Graduations and summer are just around the corner but nothing has me looking to the future quite like my recent injury—my horse accidentally stepped on my leg.
The girls were spearheading their largest fundraiser to date. It was a split event with a gymnastic mock meet inside the facility and a fundraising fair outside.
Instead of elevating my leg, I trudged onward. And yet, I would have forced my little gymnast to lay down and take it easy but as a mother of three, the show must go on. My saintly mother-in-law flew in to help with our massive undertaking but even with her, I spent far too many hours on my feet.
By Saturday afternoon, my leg quit working altogether. Swollen twice its normal size—with a beautiful array of blue, black and purple coloring—I was forced to sit. Damon called in a work favor and here I am with my leg in a compression sleeve and crutches within arm’s reach. Until the MRI is read I’m going to pretend the hematoma will miraculously shrivel to nothing and that the torn calf muscle is just a sprain.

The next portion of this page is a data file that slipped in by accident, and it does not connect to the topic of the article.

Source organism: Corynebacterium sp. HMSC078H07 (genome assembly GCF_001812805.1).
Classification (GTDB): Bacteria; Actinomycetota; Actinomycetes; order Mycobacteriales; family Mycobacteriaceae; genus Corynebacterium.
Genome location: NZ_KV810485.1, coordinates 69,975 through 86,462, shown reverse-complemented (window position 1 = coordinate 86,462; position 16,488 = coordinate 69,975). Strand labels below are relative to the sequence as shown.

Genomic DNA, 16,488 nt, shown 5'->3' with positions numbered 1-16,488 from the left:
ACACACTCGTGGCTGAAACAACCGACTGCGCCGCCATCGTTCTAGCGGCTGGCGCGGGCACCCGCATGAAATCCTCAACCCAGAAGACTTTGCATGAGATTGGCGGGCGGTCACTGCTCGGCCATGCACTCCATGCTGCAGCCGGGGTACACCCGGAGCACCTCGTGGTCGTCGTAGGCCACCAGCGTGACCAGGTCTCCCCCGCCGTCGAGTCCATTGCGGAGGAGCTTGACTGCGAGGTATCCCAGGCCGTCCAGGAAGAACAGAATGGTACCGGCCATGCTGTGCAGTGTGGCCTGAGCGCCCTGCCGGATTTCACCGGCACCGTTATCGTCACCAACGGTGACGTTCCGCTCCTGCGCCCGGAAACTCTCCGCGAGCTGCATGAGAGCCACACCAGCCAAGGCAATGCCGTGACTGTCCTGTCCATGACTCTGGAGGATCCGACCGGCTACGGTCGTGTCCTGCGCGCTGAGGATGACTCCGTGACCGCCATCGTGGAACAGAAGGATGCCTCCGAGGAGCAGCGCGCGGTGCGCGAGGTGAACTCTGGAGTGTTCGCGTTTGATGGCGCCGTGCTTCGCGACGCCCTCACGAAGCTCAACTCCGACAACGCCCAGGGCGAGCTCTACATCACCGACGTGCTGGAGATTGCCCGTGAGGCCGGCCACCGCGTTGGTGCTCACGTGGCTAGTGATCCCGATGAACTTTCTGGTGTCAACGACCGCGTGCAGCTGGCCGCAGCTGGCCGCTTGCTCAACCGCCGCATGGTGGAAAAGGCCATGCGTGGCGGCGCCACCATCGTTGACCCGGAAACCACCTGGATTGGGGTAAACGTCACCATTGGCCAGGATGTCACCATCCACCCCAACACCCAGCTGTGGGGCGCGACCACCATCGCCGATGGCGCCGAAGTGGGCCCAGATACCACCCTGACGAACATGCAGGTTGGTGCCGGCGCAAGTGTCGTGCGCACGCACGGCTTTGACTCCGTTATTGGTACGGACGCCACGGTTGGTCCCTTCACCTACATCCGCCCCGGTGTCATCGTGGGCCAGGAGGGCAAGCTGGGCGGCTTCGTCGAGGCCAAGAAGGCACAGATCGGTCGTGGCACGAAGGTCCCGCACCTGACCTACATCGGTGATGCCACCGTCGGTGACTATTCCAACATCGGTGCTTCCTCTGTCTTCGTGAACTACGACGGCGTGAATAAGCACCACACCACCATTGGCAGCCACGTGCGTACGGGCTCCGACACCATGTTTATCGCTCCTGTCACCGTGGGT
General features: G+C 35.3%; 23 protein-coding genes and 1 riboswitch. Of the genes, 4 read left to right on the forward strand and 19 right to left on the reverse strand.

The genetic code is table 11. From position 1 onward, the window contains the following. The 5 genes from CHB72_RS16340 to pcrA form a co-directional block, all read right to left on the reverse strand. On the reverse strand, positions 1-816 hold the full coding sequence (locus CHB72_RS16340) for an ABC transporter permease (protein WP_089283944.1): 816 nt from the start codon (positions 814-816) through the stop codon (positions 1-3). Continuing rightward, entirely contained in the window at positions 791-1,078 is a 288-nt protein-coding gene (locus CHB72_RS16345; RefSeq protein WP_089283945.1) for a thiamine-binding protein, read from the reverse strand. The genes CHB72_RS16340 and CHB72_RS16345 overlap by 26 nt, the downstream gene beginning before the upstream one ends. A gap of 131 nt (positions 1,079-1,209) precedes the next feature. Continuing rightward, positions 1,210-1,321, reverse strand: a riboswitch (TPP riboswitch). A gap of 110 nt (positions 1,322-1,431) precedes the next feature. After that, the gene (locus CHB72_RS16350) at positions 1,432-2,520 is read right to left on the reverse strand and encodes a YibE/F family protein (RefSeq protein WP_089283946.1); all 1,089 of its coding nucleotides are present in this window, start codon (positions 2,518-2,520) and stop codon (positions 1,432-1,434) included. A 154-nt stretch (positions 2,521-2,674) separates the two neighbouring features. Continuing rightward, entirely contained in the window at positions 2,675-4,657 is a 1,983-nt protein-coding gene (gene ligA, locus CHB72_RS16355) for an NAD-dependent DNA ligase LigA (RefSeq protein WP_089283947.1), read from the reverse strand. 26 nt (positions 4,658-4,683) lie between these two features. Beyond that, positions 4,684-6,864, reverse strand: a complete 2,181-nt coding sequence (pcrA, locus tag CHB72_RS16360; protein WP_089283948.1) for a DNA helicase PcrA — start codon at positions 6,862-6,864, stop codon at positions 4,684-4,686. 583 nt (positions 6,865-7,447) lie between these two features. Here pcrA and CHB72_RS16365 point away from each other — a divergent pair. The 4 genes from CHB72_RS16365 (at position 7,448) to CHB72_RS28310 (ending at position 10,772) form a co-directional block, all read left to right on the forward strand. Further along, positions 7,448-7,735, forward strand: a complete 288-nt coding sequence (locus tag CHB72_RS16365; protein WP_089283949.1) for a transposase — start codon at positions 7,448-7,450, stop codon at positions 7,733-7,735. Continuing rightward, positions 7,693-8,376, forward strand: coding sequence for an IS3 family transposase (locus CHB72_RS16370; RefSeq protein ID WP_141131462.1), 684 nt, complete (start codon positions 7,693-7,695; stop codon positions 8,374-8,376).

We have fifty chickens, four dogs and two horses. The daily chores of collecting eggs and shoveling horse manure aren’t exactly conducive to sitting—or crutches.
But in the midst of the chaos, I’ve
been forced learned
a few things.
One, my children are naturally kind and genuinely want to pitch in and take care of their mother.
Two, it’s okay to let go. I like a clean house and a clean paddock. Physically, I can’t keep up with either. The kids already have their list of chores, homework and practice (gymnastic, mock trial and instruments).
Three, there’s beauty in being still. I love to streamline—I love efficiency. There’s always a quicker or more productive way to accomplish tasks.
Yes, even writing. My brain does a happy dance every time I find a more efficient way to do something. But sometimes, I forget there’s also merit in doing nothing.
With summer just around the corner, take a moment to put down the computer or the pen and just be. Who knows, maybe your next novel will bubble up in the midst of being still.